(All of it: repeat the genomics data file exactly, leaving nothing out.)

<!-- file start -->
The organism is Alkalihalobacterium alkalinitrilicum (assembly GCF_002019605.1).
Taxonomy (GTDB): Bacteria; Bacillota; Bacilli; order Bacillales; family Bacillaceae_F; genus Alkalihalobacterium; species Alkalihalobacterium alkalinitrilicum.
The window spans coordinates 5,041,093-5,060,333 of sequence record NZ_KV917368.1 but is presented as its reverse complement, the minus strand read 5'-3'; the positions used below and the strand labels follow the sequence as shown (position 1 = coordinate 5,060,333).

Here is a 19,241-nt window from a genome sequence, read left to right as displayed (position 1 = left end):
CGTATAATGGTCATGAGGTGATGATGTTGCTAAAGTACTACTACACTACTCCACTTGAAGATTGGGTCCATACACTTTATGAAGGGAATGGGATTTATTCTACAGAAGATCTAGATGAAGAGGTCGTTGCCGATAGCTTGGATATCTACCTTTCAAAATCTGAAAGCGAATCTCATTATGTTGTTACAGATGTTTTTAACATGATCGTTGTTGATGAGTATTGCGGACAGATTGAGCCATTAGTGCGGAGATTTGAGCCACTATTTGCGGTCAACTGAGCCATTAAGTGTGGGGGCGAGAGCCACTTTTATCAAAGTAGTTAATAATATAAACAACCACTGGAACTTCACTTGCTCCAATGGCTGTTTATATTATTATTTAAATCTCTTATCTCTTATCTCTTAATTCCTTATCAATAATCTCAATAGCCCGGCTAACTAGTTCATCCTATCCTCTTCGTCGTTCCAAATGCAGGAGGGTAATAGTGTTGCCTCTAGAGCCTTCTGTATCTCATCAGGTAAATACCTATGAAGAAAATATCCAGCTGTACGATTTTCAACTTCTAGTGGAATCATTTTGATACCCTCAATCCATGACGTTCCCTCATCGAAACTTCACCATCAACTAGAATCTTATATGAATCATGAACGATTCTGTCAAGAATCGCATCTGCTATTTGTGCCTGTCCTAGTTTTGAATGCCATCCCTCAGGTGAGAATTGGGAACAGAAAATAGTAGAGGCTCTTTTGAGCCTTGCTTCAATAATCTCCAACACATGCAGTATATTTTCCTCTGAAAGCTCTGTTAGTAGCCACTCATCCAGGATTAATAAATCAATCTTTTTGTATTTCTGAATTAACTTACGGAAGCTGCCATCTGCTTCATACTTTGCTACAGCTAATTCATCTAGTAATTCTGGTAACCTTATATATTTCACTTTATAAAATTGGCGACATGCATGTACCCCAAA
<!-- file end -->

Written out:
The organism is Alkalihalobacterium alkalinitrilicum (assembly GCF_002019605.1).
Taxonomy (GTDB): Bacteria; Bacillota; Bacilli; order Bacillales; family Bacillaceae_F; genus Alkalihalobacterium; species Alkalihalobacterium alkalinitrilicum.
The window spans coordinates 5,041,093-5,060,333 of sequence record NZ_KV917368.1 but is presented as its reverse complement, the minus strand read 5'-3'; the positions used below and the strand labels follow the sequence as shown (position 1 = coordinate 5,060,333).

Here is a 19,241-nt window from a genome sequence, read left to right as displayed (position 1 = left end):
CGTATAATGGTCATGAGGTGATGATGTTGCTAAAGTACTACTACACTACTCCACTTGAAGATTGGGTCCATACACTTTATGAAGGGAATGGGATTTATTCTACAGAAGATCTAGATGAAGAGGTCGTTGCCGATAGCTTGGATATCTACCTTTCAAAATCTGAAAGCGAATCTCATTATGTTGTTACAGATGTTTTTAACATGATCGTTGTTGATGAGTATTGCGGACAGATTGAGCCATTAGTGCGGAGATTTGAGCCACTATTTGCGGTCAACTGAGCCATTAAGTGTGGGGGCGAGAGCCACTTTTATCAAAGTAGTTAATAATATAAACAACCACTGGAACTTCACTTGCTCCAATGGCTGTTTATATTATTATTTAAATCTCTTATCTCTTATCTCTTAATTCCTTATCAATAATCTCAATAGCCCGGCTAACTAGTTCATCCTATCCTCTTCGTCGTTCCAAATGCAGGAGGGTAATAGTGTTGCCTCTAGAGCCTTCTGTATCTCATCAGGTAAATACCTATGAAGAAAATATCCAGCTGTACGATTTTCAACTTCTAGTGGAATCATTTTGATACCCTCAATCCATGACGTTCCCTCATCGAAACTTCACCATCAACTAGAATCTTATATGAATCATGAACGATTCTGTCAAGAATCGCATCTGCTATTTGTGCCTGTCCTAGTTTTGAATGCCATCCCTCAGGTGAGAATTGGGAACAGAAAATAGTAGAGGCTCTTTTGAGCCTTGCTTCAATAATCTCCAACACATGCAGTATATTTTCCTCTGAAAGCTCTGTTAGTAGCCACTCATCCAGGATTAATAAATCAATCTTTTTGTATTTCTGAATTAACTTACGGAAGCTGCCATCTGCTTCATACTTTGCTACAGCTAATTCATCTAGTAATTCTGGTAACCTTATATATTTCACTTTATAAAATTGGCGACATGCATGTACCCCAAA